Bring them home: Kea survey highlights chance to lure back expat professionals

Skills-starved New Zealand needs to do more to encourage home the large number ofKiwis offshore before they are absorbed again by expat markets coming out of Covid-19restrictions, a new survey suggests.

The Kea Future Aspirations survey of offshore and recently returned members of the Kea community around the world showed a significant number still hoped to return to New Zealand.

Building on the Kea Welcome Home survey data in November which showed a significant number of Kiwis in regions including the UK, Australia, US and Canada intended to return within the next two years, the latest survey showed intentions remained high, but had been delayed from earlier expectations.

“We are still amidst an amazing opportunity benefit from the skills, experience and investment of returning and offshore Kiwi, but frankly, we need to do more as a nation to engage them,” said Kea chief executive Toni Truslove.

“With many of our favoured nations for expats starting to move out of Covid-19 related lockdowns and personal restrictions, there is growing urgency to make the most of this enormous injection of personal capital.”

Productivity Commission chair Ganesh Nana said internationally experienced Kiwis contribute distinctive skills, knowledge and connections that can help lift innovation, national productivity and governance of New Zealand businesses and industries.

The survey of Kea community members was taken between April and June – 4000 responded. There are thought to be around one million New Zealanders living overseas, Kea said.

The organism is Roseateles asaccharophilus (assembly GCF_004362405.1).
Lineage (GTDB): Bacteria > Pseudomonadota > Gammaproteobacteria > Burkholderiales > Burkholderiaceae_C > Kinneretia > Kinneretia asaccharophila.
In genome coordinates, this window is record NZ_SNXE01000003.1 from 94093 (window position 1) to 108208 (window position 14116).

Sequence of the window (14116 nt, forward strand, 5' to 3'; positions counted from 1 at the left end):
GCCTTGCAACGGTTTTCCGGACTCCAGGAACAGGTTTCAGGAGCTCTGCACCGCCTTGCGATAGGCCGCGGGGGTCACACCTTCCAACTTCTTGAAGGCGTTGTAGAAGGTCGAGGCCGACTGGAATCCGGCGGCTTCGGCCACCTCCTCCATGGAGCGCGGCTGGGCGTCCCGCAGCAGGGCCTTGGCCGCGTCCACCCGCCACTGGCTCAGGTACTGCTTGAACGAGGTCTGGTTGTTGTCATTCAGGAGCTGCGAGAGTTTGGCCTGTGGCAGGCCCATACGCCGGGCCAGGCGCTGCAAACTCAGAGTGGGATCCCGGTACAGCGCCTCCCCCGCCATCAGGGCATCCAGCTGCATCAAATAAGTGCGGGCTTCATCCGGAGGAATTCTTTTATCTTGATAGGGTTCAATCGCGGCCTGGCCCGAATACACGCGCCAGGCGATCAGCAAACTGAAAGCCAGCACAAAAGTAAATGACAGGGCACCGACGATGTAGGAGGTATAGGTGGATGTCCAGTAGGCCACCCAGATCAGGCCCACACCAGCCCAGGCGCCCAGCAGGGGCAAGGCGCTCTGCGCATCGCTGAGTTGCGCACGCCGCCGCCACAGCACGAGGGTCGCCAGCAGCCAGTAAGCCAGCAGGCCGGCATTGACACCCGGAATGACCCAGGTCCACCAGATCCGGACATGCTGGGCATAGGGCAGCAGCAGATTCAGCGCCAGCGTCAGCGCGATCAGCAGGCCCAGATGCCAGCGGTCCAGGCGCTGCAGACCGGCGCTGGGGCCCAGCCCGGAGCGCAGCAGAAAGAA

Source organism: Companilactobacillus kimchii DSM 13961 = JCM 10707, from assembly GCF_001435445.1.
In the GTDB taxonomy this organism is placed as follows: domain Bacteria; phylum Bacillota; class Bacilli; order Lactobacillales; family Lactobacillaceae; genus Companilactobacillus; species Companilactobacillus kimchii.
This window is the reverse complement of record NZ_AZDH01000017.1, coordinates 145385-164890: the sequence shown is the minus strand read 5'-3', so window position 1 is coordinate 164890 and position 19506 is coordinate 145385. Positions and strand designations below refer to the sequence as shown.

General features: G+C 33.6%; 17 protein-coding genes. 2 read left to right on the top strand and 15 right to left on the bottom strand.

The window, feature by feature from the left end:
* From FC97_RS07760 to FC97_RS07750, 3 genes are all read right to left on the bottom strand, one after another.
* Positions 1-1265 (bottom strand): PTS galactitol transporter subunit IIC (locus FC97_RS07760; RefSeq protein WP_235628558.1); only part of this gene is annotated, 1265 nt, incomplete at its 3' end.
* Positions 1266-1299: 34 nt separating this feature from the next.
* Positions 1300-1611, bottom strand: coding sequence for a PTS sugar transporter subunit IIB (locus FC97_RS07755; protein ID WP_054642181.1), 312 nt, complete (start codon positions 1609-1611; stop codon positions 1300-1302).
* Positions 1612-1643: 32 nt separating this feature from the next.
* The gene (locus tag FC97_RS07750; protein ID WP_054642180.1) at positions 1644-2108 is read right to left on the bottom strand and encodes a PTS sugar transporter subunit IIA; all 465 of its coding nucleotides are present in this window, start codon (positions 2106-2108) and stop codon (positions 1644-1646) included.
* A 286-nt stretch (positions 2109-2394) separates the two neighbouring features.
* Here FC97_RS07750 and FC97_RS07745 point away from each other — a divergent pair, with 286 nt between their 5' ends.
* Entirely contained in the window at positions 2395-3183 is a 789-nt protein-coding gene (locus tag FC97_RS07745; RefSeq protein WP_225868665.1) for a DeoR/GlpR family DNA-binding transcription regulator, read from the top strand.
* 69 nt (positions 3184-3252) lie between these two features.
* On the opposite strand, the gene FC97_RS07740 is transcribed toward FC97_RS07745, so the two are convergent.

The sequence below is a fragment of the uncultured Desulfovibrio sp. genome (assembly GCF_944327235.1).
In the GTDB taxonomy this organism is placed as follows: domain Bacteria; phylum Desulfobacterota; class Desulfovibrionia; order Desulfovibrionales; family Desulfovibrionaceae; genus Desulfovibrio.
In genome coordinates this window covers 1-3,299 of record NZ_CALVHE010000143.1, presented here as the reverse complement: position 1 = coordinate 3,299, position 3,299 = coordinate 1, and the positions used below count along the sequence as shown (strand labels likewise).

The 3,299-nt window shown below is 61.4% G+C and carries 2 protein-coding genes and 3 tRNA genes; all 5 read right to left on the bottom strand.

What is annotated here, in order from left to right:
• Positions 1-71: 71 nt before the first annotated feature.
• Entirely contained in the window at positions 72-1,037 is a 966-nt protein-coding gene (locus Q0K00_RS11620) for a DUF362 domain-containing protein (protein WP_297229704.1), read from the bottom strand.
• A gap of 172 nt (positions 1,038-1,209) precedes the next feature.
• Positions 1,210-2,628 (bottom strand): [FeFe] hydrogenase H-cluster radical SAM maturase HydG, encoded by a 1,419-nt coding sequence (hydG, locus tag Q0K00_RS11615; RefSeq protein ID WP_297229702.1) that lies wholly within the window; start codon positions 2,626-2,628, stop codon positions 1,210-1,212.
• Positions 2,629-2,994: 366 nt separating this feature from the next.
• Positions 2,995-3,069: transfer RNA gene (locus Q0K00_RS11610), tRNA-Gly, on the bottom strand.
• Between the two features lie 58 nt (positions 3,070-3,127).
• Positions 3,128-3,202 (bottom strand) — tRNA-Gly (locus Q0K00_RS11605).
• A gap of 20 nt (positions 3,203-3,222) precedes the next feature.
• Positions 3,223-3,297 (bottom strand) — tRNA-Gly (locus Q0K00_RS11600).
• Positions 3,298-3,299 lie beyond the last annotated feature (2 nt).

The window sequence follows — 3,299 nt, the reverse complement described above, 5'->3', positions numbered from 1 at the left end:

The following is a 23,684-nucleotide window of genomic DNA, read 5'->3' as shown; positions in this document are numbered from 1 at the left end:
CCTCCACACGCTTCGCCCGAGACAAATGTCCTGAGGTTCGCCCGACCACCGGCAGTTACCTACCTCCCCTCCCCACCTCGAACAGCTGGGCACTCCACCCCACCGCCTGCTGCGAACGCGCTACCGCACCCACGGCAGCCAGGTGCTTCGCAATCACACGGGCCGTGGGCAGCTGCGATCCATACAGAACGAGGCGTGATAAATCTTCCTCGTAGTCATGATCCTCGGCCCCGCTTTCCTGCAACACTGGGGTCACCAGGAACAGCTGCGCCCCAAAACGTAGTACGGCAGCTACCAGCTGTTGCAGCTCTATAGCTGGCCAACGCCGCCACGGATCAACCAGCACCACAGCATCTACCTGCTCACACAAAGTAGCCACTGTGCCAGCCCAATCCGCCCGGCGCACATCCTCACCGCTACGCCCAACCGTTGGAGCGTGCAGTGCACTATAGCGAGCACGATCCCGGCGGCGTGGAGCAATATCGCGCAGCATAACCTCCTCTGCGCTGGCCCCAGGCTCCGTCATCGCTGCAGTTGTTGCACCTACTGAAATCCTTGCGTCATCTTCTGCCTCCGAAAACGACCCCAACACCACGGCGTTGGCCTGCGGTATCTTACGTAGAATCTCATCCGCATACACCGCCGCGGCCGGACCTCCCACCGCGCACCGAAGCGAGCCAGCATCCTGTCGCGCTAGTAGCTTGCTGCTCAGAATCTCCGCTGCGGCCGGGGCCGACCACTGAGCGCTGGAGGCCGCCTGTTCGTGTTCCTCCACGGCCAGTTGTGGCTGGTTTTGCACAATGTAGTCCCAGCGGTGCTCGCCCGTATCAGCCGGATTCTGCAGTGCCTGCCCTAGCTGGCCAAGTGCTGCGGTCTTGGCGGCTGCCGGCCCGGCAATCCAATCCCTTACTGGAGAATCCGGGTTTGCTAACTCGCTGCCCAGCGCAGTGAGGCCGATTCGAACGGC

Findings showed 31 per cent intended to return, 25 per cent of those within two years; 11 per cent were waiting until no managed isolation was required; 69 per cent of those who planned to return would do so permanently; 15 per cent who had come home were considering moving offshore again if they couldn’t find the right employment; and 45 per cent of those remaining offshore were keen to use their overseas experience for the benefit of New Zealand.

Kea World Class New Zealand alumni Rob Fyfe said a key message from the survey was the frustration of returnees and the difficulty posed by a closed border and managed isolation system.

“New Zealand is currently experiencing acute skilled labour shortages across a number of industries and roles. As this survey demonstrates, there is a long queue of highly skilled, experienced and motivated Kiwi expats keen to return to Aotearoa, as soon as the current border and MIQ requirements can be safely reduced.

“This expat talent pool will be immensely valuable to New Zealand’s Covid recovery – we should be doing everything possible to maximise this opportunity.”

Kea said the survey results showed a mismatch between what New Zealand employers are seeking and the experience of offshore candidates.

While 46 per cent of businesses indicated international experience is highly desired and a plus, only 38 per cent of returnees expected local businesses to fully understand and value their overseas experience.

And while local employers suggested returnee wage expectations are too high, returnees said they’d already discounted themselves to meet the market – 52 per cent of returnees indicated they expect to earn less in New Zealand.

Kea’s Truslove said it was up to the employers, trustees and entrepreneurs to engage with exploring Kiwi, to make them welcome and to recognise the potential they present.

New Zealand has the second largest offshore community per capital in the OECD, said Kea, which was founded in 2001 to connect and engage these Kiwis for the benefit of the country.

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